A Few Memories from the Past

The following series of pictures of 31st Battalion have been unearthed by Geoff Barlow. They were taken in the date range between 1959 and 1964. Note the change from Khaki uniforms to Jungle Green uniforms. The uniform changeover took place for most of us in 1961. Our Brisbane Branch Secretary Tony Wadeson remembers that Geoff was a Sergeant in 31st Battalion in those years. Geoff qualified as a Pharmacist and subsequently joined the regular Army Medical Corps. He served in Viet Nam during the conflict and finally retired with the rank of LtCol.


Tony also appears in the photos as a young Second Leiutenant carrying the colours on the Anzac Day Parade.



Freedom of the City Parade August 1959





The Correspondent Who Never Returned

Fred Cave fought in the one of the final bloody battles of World War II. The battle took place after the landing of the 2/31st Battalion and other units of 7th Brigade at Balikpapan, Borneo in July 1945.

His son, Peter Cave became a journalist with the Australian Broadcasting Corporation. Fast forward now to 30th April 2012 for Peter’s story:

After more than 40 years with the ABC and 30 years reporting foreign wars, Foreign Affairs Editor Peter Cave is on his way back from his last overseas assignment.

One of his retirement projects is researching the life and death of John Elliott, an ABC correspondent who was killed in 1945 covering one of Australia’s bloodiest battles in World War II.

Peter has uncovered information about Elliott’s death that points to a highly personal link to his father Fred Cave, who served as a Bren gunner in the area Elliott died.

I first learnt of John Elliott when I was involved with an ABC exhibition chronicling the work of ABC foreign correspondents called Through Australian Eyes.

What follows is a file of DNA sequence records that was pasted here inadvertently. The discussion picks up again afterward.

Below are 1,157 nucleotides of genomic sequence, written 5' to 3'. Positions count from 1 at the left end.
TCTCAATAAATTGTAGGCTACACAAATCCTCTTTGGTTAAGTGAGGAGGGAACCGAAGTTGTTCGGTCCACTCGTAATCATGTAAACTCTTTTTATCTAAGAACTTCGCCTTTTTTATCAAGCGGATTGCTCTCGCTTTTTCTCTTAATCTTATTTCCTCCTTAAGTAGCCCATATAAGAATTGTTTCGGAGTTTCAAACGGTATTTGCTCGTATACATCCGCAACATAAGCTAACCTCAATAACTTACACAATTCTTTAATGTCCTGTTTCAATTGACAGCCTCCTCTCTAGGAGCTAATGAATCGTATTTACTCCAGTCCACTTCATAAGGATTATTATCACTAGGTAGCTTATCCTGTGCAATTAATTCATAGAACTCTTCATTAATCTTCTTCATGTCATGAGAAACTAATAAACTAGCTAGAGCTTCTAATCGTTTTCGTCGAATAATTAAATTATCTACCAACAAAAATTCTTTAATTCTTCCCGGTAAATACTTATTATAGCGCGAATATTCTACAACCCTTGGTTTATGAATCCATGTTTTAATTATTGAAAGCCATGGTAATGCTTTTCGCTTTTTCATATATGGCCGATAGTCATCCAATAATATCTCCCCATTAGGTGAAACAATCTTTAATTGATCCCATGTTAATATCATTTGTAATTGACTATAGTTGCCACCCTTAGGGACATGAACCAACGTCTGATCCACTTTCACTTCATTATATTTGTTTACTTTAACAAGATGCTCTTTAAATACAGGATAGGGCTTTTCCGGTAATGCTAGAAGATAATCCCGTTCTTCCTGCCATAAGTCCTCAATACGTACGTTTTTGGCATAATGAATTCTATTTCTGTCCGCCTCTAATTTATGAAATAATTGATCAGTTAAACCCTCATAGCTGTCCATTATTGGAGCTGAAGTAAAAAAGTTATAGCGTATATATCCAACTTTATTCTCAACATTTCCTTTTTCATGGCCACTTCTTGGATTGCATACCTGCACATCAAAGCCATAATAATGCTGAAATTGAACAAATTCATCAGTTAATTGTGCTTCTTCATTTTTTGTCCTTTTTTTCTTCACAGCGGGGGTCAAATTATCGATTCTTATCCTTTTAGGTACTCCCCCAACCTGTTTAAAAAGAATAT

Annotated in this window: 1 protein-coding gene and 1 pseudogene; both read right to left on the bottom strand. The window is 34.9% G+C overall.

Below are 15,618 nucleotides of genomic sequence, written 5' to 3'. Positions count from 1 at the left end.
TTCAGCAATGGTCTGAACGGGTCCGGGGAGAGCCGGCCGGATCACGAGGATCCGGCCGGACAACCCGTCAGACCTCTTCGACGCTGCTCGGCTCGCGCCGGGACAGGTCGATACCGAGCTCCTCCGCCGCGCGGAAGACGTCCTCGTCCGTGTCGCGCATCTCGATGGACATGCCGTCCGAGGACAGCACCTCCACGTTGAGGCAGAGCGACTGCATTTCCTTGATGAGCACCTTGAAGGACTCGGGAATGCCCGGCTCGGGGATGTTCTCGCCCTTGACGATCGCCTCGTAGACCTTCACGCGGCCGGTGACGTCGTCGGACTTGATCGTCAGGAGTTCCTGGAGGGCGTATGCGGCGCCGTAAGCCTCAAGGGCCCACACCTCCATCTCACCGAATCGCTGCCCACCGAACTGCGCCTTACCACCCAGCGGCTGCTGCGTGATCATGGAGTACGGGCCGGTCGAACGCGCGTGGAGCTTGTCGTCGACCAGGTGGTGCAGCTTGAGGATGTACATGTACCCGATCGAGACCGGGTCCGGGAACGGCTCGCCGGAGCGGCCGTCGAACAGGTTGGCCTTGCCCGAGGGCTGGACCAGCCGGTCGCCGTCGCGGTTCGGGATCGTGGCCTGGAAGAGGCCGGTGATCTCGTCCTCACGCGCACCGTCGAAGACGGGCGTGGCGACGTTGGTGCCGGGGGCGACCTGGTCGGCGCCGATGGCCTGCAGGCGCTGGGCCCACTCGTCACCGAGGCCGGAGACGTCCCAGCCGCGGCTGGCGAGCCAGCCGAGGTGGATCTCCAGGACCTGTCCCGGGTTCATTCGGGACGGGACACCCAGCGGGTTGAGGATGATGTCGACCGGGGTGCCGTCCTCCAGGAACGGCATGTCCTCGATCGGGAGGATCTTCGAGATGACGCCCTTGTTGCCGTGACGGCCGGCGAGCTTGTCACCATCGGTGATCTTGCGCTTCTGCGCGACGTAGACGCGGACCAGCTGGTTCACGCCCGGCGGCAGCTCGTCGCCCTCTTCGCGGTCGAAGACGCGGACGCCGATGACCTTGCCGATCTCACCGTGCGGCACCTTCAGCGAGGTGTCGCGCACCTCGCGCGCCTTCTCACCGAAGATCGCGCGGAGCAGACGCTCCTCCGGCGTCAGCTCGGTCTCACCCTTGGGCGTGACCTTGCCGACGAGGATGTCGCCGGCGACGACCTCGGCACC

In one corner of one poster there was a mention of John Elliott’s death in Borneo in 1945 and a grainy photo.

The name didn’t ring a bell with me, nor the photo, but what caught my attention was the fact that he died in Balikpapan.

Balikpapan was a name familiar to me because I knew my late father Fred Cave had served there in 1945 as a Bren gunner with the Australian 7th Division.

I mentioned this to my colleague Tony Hill, a former correspondent in Thailand and the Middle East, who had been one of the main organisers of the exhibit and he handed me a folder full of archival material on John Elliott.

At the time of his death it was reported that he was killed in action by the Japanese, and that story has found its way into most of the scant information on John Elliott death in the history books and on the internet.

But one old yellowing page hidden amongst the wad of documents made my blood run icy cold.

It was a letter from the Department of Information to the ABC executive outlining the true circumstances of his death, and that of an Australian Information Service journalist, Bill Smith:

Both men were seeking names of troops in the forward area when they were shot down. Elliott getting material for his broadcasts and Smith for his weekly Diary feature.